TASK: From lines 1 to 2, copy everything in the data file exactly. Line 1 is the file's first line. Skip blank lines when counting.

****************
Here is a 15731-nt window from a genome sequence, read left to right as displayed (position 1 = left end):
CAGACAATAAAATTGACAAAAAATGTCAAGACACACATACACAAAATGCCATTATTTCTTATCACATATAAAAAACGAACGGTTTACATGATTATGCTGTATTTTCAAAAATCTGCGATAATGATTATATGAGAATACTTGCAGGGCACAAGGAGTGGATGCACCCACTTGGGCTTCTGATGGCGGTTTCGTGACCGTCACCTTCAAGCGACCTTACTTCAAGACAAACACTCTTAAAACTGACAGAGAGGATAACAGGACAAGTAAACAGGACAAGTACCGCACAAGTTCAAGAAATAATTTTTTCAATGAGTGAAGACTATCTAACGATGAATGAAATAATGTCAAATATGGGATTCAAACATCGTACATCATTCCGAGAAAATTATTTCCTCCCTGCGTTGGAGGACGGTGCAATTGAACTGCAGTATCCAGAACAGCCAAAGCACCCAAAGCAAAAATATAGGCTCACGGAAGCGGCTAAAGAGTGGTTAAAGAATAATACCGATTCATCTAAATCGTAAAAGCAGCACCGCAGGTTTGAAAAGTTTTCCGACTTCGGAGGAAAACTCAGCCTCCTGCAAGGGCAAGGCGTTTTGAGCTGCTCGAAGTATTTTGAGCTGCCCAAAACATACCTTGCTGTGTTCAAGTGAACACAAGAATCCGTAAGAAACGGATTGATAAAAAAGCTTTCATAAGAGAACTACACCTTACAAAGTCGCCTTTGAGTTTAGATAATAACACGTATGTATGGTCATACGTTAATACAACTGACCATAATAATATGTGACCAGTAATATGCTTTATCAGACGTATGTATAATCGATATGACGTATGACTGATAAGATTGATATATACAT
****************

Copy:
Here is a 15731-nt window from a genome sequence, read left to right as displayed (position 1 = left end):
CAGACAATAAAATTGACAAAAAATGTCAAGACACACATACACAAAATGCCATTATTTCTTATCACATATAAAAAACGAACGGTTTACATGATTATGCTGTATTTTCAAAAATCTGCGATAATGATTATATGAGAATACTTGCAGGGCACAAGGAGTGGATGCACCCACTTGGGCTTCTGATGGCGGTTTCGTGACCGTCACCTTCAAGCGACCTTACTTCAAGACAAACACTCTTAAAACTGACAGAGAGGATAACAGGACAAGTAAACAGGACAAGTACCGCACAAGTTCAAGAAATAATTTTTTCAATGAGTGAAGACTATCTAACGATGAATGAAATAATGTCAAATATGGGATTCAAACATCGTACATCATTCCGAGAAAATTATTTCCTCCCTGCGTTGGAGGACGGTGCAATTGAACTGCAGTATCCAGAACAGCCAAAGCACCCAAAGCAAAAATATAGGCTCACGGAAGCGGCTAAAGAGTGGTTAAAGAATAATACCGATTCATCTAAATCGTAAAAGCAGCACCGCAGGTTTGAAAAGTTTTCCGACTTCGGAGGAAAACTCAGCCTCCTGCAAGGGCAAGGCGTTTTGAGCTGCTCGAAGTATTTTGAGCTGCCCAAAACATACCTTGCTGTGTTCAAGTGAACACAAGAATCCGTAAGAAACGGATTGATAAAAAAGCTTTCATAAGAGAACTACACCTTACAAAGTCGCCTTTGAGTTTAGATAATAACACGTATGTATGGTCATACGTTAATACAACTGACCATAATAATATGTGACCAGTAATATGCTTTATCAGACGTATGTATAATCGATATGACGTATGACTGATAAGATTGATATATACAT